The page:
Check out the euphoria surrounding the May retail sales data that's come out today. Apparently, retail sales came in double the expected amount. Double! Yes, that does sound impressive, as do statements like, "Americans spent twice as much as expected!" However, I have my doubts as to whether this says we're even close to out of the woods.
May retail sales increased 1%; stripping out gasoline spending, the increase was 0.8%, the heftiest increase in a year (a year with increasingly dismal consumer confidence). However, that figure includes the increasing impact of the government's economic stimulus rebates that have hit mailboxes and bank accounts in recent weeks; I apologize if this information doesn't really make me want to party yet.
A quick check of the site howispentmystimulus.com might also make you think. The purchases posted by different people include a new bicycle (the poster had ditched her car -- sorry, GM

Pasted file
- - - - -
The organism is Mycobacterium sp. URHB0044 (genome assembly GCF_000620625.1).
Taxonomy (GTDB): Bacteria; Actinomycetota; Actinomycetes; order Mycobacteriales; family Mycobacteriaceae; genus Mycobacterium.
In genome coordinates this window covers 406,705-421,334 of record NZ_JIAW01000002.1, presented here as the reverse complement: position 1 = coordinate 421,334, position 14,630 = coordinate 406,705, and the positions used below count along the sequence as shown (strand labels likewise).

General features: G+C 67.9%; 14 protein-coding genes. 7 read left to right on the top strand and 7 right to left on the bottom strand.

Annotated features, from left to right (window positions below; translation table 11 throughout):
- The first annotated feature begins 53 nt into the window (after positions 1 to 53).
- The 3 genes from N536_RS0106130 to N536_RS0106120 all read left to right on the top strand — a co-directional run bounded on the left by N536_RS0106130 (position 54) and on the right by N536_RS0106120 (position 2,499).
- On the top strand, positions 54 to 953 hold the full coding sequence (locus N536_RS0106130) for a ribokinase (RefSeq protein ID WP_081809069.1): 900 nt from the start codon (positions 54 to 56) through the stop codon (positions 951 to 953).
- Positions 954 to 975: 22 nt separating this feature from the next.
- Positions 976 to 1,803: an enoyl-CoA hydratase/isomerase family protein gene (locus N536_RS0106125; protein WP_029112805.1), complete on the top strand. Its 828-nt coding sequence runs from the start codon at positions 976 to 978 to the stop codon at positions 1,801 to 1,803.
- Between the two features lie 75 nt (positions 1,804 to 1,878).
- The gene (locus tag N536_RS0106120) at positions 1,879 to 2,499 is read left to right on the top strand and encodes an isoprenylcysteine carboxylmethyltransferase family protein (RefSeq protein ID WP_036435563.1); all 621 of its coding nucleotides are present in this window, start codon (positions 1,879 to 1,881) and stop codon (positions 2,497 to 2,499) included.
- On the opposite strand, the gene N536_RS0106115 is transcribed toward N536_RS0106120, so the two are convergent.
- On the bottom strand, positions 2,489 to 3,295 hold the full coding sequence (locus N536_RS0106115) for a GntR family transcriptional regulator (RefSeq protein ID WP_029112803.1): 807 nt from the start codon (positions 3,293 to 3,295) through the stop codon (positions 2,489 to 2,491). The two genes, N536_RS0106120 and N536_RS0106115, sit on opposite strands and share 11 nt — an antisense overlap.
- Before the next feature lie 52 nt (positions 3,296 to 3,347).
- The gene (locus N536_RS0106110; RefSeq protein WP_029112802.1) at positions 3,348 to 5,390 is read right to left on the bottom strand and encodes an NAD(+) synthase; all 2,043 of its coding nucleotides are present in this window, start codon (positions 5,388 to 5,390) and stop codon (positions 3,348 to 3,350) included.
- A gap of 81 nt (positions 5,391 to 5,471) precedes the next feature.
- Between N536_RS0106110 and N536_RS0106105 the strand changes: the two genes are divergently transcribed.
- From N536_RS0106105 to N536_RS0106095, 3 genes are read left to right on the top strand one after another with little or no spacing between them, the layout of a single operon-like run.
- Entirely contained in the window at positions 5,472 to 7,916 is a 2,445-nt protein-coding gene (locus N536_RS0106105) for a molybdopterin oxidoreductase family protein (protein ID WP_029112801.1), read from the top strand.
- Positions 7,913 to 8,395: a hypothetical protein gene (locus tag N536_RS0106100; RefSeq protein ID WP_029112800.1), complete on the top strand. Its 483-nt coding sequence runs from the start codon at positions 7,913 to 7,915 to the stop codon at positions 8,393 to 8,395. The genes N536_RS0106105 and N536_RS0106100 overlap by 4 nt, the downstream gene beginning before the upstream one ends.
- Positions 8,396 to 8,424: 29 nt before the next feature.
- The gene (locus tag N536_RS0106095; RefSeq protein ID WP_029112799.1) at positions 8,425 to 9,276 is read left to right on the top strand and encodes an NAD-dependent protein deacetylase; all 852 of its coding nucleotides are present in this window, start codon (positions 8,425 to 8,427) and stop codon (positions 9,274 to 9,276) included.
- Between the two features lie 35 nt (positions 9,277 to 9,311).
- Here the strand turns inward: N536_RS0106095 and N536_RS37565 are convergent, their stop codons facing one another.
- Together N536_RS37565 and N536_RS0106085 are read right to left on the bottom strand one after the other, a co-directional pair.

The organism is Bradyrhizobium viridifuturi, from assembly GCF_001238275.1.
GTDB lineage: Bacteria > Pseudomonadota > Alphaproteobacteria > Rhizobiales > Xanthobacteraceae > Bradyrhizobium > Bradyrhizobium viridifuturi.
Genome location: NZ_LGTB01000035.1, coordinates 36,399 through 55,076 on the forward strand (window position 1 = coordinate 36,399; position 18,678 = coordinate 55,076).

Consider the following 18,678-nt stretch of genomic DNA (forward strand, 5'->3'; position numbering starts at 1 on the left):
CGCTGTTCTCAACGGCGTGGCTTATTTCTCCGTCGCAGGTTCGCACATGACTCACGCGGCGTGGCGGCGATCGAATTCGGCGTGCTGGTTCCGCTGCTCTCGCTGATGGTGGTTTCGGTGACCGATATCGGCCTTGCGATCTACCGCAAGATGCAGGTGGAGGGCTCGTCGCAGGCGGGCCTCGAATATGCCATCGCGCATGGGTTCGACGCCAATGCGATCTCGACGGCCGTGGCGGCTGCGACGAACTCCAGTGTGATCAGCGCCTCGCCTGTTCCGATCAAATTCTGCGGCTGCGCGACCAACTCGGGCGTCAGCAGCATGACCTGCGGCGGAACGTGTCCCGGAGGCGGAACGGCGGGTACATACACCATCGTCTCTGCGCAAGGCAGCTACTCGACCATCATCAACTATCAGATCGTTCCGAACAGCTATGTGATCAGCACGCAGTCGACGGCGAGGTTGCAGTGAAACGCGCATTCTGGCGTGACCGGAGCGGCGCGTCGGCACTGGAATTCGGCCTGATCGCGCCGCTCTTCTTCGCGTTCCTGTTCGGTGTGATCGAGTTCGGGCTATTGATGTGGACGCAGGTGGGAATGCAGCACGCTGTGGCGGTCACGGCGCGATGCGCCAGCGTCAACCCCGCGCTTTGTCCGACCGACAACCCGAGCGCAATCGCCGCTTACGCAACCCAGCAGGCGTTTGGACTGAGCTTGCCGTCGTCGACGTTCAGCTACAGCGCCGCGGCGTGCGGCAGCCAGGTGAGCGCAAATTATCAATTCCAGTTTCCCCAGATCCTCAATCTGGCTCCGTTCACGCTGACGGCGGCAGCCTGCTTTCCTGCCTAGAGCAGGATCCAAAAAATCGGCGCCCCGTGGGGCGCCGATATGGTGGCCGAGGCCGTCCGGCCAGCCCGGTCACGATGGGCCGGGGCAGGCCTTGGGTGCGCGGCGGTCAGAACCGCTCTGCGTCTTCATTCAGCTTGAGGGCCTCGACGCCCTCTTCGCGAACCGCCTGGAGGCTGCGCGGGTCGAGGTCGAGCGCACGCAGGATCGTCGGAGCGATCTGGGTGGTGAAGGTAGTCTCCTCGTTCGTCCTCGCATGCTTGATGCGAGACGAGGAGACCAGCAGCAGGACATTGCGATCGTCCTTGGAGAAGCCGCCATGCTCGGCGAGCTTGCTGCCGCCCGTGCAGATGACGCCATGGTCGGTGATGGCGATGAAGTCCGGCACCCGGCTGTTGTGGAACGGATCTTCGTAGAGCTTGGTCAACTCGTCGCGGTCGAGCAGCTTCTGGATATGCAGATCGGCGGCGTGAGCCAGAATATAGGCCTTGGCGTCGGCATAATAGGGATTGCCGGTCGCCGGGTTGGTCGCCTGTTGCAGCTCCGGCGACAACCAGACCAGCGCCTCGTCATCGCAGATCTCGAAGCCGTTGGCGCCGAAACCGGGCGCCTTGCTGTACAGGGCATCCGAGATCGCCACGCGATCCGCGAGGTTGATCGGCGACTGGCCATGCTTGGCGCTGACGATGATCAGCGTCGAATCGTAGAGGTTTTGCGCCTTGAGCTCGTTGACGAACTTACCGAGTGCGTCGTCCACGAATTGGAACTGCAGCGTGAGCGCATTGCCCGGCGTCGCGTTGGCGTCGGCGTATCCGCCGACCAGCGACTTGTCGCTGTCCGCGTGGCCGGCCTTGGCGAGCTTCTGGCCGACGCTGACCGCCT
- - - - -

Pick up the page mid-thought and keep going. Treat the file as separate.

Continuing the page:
There's been so much bad news lately, I can see why many people would be thrilled to get some better-than-expected data, but a dose of skepticism is in order. After all, Americans can't really help but spend when the prices of food and gas are going through the roof, and I'm sure some folks are taking the opportunity to buy some treats with their checks, since things have gotten so tight. However, the stimulus payments are just a short-term fix, not a cure for what ails this economy.
I can't help thinking that once those "stimulating" payments have filtered out of many consumers' bank accounts, it's going to be a long, hot, uncomfortable summer indeed. So don't throw any parties yet on the renewed strength of the American consumer.
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